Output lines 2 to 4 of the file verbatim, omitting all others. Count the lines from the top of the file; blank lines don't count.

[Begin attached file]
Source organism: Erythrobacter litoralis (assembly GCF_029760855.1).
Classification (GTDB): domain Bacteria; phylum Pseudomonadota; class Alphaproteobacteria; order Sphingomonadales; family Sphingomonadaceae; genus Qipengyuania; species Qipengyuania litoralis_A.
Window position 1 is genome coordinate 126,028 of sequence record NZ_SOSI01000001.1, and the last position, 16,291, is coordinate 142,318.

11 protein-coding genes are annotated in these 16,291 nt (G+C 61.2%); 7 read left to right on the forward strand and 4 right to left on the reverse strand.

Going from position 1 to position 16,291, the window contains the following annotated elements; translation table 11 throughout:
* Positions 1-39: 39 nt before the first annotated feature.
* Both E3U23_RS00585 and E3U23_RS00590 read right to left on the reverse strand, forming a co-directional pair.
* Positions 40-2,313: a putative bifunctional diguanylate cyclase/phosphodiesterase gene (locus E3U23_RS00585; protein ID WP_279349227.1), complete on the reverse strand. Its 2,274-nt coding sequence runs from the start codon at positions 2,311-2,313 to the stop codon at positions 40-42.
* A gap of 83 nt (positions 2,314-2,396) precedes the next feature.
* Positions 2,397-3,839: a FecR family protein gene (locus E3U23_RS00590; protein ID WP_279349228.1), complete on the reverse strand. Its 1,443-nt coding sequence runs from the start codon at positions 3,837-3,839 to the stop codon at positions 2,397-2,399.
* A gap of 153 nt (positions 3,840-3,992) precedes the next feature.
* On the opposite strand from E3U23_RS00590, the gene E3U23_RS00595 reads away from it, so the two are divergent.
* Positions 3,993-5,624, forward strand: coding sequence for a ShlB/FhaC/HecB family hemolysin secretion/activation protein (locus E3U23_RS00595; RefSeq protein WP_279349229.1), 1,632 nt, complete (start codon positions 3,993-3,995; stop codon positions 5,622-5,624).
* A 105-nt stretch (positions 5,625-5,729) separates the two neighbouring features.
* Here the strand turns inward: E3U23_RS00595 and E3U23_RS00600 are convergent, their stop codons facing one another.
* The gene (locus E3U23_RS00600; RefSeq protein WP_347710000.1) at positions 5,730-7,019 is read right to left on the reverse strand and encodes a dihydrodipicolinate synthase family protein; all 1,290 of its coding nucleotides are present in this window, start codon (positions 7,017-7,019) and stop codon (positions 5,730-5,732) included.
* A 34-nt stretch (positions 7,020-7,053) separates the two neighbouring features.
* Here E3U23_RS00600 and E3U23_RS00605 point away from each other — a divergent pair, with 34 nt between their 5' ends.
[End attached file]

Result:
Classification (GTDB): domain Bacteria; phylum Pseudomonadota; class Alphaproteobacteria; order Sphingomonadales; family Sphingomonadaceae; genus Qipengyuania; species Qipengyuania litoralis_A.
Window position 1 is genome coordinate 126,028 of sequence record NZ_SOSI01000001.1, and the last position, 16,291, is coordinate 142,318.

11 protein-coding genes are annotated in these 16,291 nt (G+C 61.2%); 7 read left to right on the forward strand and 4 right to left on the reverse strand.